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The three open positions are:
Applications are invited for one PhD studentship in the Security Group at the Computer Laboratory to work with Dr Steven Murdoch. Funding for this position is provided by Microsoft Research Cambridge and Research Councils UK through the Dorothy Hodgkin Postgraduate Awards scheme. As such, applicants must be nationals from India, China, Hong Kong, South Africa, Brazil, Russia or countries in the developing world as defined by the Development Assistance Committee of the OECD: http://www.oecd.org/dataoecd/32/40/43540882.pdf
The successful candidate will undertake research in the field of anonymous communications and privacy enhancing technologies. This broad research area provides considerable scope for the PhD candidate to find his or her own research direction.
The objective is to explore how we can make mobile payment systems dependable despite the presence of malware. Research topics include the design of next-generation secure element hardware, trustworthy user interfaces, and mechanisms to detect and recover from compromise. Relevant skills include Android, payment protocols, human-computer interaction, hardware and software security, and cryptography.
Cryptographic protocols form the backbone of our digital society. Unfortunately, the security of numerous critical components has been neglected. As a consequence, attacks have resulted in financial loss, violations of personal privacy, and threats to democracy. This thesis aids the secure design of cryptographic protocols and facilitates the evaluation of existing schemes.\r\n\r\n
Developing a secure cryptographic protocol is game-like in nature, and a good designer will consider attacks against key components. Unlike games, however, an adversary is not governed by the rules and may deviate from expected behaviours. Secure cryptographic protocols are therefore notoriously difficult to define. Accordingly, cryptographic protocols must be scrutinised by experts using procedures that can evaluate security properties.\r\n\r\n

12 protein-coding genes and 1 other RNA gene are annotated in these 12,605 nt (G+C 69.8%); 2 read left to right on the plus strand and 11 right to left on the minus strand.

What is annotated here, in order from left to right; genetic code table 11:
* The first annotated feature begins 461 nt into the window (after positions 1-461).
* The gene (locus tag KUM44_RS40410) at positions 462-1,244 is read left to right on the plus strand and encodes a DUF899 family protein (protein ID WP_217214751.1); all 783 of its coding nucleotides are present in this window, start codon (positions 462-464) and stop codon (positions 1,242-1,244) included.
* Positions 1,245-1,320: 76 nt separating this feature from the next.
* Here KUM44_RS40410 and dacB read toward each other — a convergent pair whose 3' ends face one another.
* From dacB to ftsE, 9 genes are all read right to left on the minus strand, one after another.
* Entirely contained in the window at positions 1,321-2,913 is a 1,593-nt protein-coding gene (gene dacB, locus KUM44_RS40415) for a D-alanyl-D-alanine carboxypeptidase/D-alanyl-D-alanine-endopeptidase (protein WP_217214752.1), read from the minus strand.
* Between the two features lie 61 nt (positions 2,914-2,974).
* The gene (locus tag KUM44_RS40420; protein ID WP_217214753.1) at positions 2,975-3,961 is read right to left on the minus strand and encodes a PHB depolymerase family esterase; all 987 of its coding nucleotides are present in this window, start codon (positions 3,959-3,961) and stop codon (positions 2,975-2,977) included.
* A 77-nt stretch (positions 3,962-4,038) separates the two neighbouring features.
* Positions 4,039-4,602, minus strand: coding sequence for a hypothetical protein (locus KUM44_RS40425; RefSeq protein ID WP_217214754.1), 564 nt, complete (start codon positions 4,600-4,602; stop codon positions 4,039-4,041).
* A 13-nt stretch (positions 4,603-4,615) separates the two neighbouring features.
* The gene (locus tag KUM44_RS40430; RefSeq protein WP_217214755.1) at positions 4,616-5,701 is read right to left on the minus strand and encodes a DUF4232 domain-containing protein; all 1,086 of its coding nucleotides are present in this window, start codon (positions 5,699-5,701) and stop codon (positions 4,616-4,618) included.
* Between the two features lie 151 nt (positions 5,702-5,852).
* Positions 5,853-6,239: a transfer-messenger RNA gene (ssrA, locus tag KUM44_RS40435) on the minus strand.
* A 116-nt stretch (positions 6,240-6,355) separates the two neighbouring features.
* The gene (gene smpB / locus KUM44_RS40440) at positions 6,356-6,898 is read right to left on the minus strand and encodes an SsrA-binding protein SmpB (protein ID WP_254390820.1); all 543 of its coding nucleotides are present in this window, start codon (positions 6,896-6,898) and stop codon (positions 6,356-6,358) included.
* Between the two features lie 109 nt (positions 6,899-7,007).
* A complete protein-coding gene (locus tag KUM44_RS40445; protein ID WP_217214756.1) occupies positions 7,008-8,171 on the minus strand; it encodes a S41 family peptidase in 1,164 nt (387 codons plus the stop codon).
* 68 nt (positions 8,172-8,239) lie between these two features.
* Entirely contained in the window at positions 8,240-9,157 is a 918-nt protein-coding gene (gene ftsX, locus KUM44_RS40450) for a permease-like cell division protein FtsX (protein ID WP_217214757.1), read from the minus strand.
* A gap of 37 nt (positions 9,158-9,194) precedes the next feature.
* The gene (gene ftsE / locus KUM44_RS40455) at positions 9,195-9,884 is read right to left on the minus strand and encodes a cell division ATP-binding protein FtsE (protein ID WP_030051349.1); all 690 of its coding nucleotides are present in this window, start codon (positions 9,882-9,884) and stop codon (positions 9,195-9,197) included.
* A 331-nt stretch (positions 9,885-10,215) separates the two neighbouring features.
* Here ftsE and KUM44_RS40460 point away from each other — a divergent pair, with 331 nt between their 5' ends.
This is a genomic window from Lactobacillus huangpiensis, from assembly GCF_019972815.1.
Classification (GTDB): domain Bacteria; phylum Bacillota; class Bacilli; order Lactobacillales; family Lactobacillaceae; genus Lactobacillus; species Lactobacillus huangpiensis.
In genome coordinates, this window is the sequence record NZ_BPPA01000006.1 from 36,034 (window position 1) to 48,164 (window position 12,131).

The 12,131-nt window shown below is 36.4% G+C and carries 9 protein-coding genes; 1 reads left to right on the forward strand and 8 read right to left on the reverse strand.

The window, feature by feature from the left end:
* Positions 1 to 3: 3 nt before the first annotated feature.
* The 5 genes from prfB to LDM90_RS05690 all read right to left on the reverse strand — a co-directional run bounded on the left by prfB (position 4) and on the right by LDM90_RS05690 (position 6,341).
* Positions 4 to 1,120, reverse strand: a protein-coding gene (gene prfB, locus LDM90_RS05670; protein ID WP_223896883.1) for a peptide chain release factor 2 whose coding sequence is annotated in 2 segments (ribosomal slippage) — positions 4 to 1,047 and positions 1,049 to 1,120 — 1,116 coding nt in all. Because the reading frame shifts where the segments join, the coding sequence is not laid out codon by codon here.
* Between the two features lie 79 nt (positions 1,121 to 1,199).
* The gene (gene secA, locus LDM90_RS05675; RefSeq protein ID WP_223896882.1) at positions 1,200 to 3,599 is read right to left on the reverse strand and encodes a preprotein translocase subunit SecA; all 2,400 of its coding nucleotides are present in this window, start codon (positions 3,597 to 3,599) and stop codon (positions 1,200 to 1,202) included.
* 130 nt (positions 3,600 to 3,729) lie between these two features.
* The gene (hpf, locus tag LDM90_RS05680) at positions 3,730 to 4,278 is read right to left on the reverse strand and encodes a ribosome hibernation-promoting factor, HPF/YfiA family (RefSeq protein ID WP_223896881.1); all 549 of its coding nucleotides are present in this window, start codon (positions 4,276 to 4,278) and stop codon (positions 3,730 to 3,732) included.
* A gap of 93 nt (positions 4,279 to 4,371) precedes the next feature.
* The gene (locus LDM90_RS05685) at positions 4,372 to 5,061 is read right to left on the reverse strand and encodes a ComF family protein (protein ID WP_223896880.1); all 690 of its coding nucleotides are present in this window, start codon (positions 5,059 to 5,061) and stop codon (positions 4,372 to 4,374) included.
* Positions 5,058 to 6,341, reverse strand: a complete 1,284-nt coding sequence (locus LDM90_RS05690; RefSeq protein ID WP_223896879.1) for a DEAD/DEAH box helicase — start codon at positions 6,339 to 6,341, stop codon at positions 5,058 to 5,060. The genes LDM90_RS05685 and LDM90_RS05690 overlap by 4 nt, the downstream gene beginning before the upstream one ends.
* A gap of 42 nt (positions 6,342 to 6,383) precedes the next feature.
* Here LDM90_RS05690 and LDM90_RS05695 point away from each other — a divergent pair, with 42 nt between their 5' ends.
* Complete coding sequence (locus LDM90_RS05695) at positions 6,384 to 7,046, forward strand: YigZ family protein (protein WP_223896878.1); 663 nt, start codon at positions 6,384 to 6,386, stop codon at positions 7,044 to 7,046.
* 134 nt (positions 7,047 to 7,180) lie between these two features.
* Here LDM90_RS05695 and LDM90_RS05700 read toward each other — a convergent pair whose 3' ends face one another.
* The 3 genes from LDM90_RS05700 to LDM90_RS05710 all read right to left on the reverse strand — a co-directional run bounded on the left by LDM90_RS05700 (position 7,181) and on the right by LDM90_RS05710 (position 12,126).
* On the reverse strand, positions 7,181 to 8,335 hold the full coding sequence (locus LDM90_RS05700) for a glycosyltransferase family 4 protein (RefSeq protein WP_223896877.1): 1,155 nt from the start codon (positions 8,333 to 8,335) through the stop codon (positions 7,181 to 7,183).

This thesis advances verification techniques for cryptographic protocols using formal methods with an emphasis on automation. The key contributions are threefold. Firstly, a definition of election verifiability for electronic voting protocols is presented; secondly, a definition of user-controlled anonymity for Direct Anonymous Attestation is delivered; and, finally, a procedure to automatically evaluate observational equivalence is introduced.\r\n\r\n
This work enables security properties of cryptographic protocols to be studied. In particular, we evaluate security in electronic voting protocols and Direct Anonymous Attestation schemes; discovering, and fixing, a vulnerability in the RSA-based Direct Anonymous Attestation protocol. Ultimately, this thesis will help avoid the current situation whereby numerous cryptographic protocols are deployed and found to be insecure.[...]
Candidates must hold a PhD in mathematics, computer science or related areas. Furthermore, they must have a demonstrated record of top-quality research in foundations of public-key cryptography. This is usually proved by publications in IACR conferences or workshops.
Please send your application per email (preferably as PDF) to Eike Kiltz (eike.kiltz at rub.de). The application should include a full CV, a cover letter motivating you application, a short description of your two best research articles, and at least two candidates for reference letters. Review of applications will begin immediately and will continue until the position is filled, the starting date is flexible.